Scientists similar to or like Albert Einstein
For other uses, see Albert Einstein (disambiguation). Wikipedia
Hungarian-American theoretical physicist who is known colloquially as "the father of the hydrogen bomb" (see the Teller–Ulam design), although he did not care for the title, considering it poor taste. Known both for his scientific ability and for his difficult interpersonal relations and volatile personality. Wikipedia
Canadian-American astrophysicist, astronomer, and theoretical cosmologist who is currently the Albert Einstein Professor of Science, Emeritus, at Princeton University. Widely regarded as one of the world's leading theoretical cosmologists in the period since 1970, with major theoretical contributions to primordial nucleosynthesis, dark matter, the cosmic microwave background, and structure formation. Wikipedia
French physicist who, in his studies of the Brownian motion of minute particles suspended in liquids, verified Albert Einstein’s explanation of this phenomenon and thereby confirmed the atomic nature of matter (sedimentation equilibrium). Honoured with the Nobel Prize for Physics in 1926. Wikipedia
German physicist who contributed to the understanding of Albert Einstein's theory of general relativity. From graduate and postgraduate work in Pascual Jordan's relativity research group at Hamburg University, he held various posts as a lecturer and, later, as a professor before joining the Max Planck Institute for Astrophysics in Munich as a director. Wikipedia
German physicist who, in 1893, used theories about heat and electromagnetism to deduce Wien's displacement law, which calculates the emission of a blackbody at any temperature from the emission at any one reference temperature. Expression for the black-body radiation, which is correct in the photon-gas limit. Wikipedia
German mathematician who made deep contributions to number theory (including creating the field of analytic number theory), and to the theory of Fourier series and other topics in mathematical analysis; he is credited with being one of the first mathematicians to give the modern formal definition of a function. Lejeune Dirichlet, he is commonly referred to as just Dirichlet, in particular for results named after him. Wikipedia
Italian mathematician, most famous for his work on absolute differential calculus (tensor calculus) and its applications to the theory of relativity, but who also made significant contributions in other areas. Pupil of Gregorio Ricci-Curbastro, the inventor of tensor calculus. Wikipedia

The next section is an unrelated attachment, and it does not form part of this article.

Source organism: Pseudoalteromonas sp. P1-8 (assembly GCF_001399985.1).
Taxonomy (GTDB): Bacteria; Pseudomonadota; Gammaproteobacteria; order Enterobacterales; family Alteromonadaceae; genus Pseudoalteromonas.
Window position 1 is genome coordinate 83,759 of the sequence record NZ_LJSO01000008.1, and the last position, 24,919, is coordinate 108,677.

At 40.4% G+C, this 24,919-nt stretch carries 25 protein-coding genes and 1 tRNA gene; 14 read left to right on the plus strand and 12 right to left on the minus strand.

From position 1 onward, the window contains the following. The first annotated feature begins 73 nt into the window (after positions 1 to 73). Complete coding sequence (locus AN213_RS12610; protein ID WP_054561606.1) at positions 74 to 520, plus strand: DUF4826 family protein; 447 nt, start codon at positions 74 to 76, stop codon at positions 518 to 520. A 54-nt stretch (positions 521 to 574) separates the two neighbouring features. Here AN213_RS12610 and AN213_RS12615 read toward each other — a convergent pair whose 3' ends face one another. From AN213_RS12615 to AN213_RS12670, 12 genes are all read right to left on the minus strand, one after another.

Mexican-born Israeli-American theoretical physicist who made fundamental contributions to the foundation of black hole thermodynamics and to other aspects of the connections between information and gravitation. Born in Mexico City to Joseph and Esther , Polish Jews who immigrated to Mexico. Wikipedia
Electrical engineer and physicist who pioneered the development and use of fibre optics in telecommunications. In the 1960s, Kao created various methods to combine glass fibres with lasers in order to transmit digital data, which laid the groundwork for the evolution of the Internet. Wikipedia
German and American physicist, who was awarded a Nobel Prize in Physics in 1989, for co-developing the ion trap technique (Penning trap) with Wolfgang Paul, for which they shared one-half of the prize (the other half of the Prize in that year was awarded to Norman Foster Ramsey). Used for high precision measurement of the electron magnetic moment. Wikipedia
British biochemist who twice won the Nobel Prize in Chemistry, one of only two people to have done so in the same category (the other is John Bardeen in physics), the fourth person overall with, and the third person overall with two Nobel Prizes in the sciences. Awarded a Nobel Prize in Chemistry "for his work on the structure of proteins, especially that of insulin". Wikipedia
Soviet-American economist known for his research on input–output analysis and how changes in one economic sector may affect other sectors. Leontief won the Nobel Memorial Prize in Economic Sciences in 1973, and four of his doctoral students have also been awarded the prize (Paul Samuelson 1970, Robert Solow 1987, Vernon L. Smith 2002, Thomas Schelling 2005). Wikipedia